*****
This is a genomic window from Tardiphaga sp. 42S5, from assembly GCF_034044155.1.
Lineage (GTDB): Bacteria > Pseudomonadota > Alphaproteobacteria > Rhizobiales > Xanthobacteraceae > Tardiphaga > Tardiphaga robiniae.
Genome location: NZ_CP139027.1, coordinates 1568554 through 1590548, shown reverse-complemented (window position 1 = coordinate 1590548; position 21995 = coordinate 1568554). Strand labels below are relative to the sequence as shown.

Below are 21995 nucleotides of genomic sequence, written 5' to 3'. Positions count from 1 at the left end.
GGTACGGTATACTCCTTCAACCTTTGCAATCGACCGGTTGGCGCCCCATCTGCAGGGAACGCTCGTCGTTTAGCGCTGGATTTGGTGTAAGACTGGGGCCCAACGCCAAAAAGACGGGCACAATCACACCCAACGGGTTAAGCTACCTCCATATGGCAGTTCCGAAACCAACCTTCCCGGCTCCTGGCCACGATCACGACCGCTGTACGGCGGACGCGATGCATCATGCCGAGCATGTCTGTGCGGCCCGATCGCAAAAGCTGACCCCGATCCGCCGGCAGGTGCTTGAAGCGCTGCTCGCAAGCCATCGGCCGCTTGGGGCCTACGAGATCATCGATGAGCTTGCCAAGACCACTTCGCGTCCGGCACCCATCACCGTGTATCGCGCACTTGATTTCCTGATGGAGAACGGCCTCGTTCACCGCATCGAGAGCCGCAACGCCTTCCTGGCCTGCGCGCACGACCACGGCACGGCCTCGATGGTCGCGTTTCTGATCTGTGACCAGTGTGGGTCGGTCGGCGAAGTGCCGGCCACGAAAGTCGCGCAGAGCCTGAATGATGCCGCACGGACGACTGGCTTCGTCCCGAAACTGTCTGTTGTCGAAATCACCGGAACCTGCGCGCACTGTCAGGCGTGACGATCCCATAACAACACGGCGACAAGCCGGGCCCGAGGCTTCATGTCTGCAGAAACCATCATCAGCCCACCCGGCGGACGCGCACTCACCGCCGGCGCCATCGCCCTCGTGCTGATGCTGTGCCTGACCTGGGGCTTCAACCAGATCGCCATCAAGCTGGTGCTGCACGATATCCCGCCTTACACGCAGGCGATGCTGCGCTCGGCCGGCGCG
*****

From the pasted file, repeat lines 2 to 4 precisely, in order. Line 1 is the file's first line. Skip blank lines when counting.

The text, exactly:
Lineage (GTDB): Bacteria > Pseudomonadota > Alphaproteobacteria > Rhizobiales > Xanthobacteraceae > Tardiphaga > Tardiphaga robiniae.
Genome location: NZ_CP139027.1, coordinates 1568554 through 1590548, shown reverse-complemented (window position 1 = coordinate 1590548; position 21995 = coordinate 1568554). Strand labels below are relative to the sequence as shown.

Below are 21995 nucleotides of genomic sequence, written 5' to 3'. Positions count from 1 at the left end.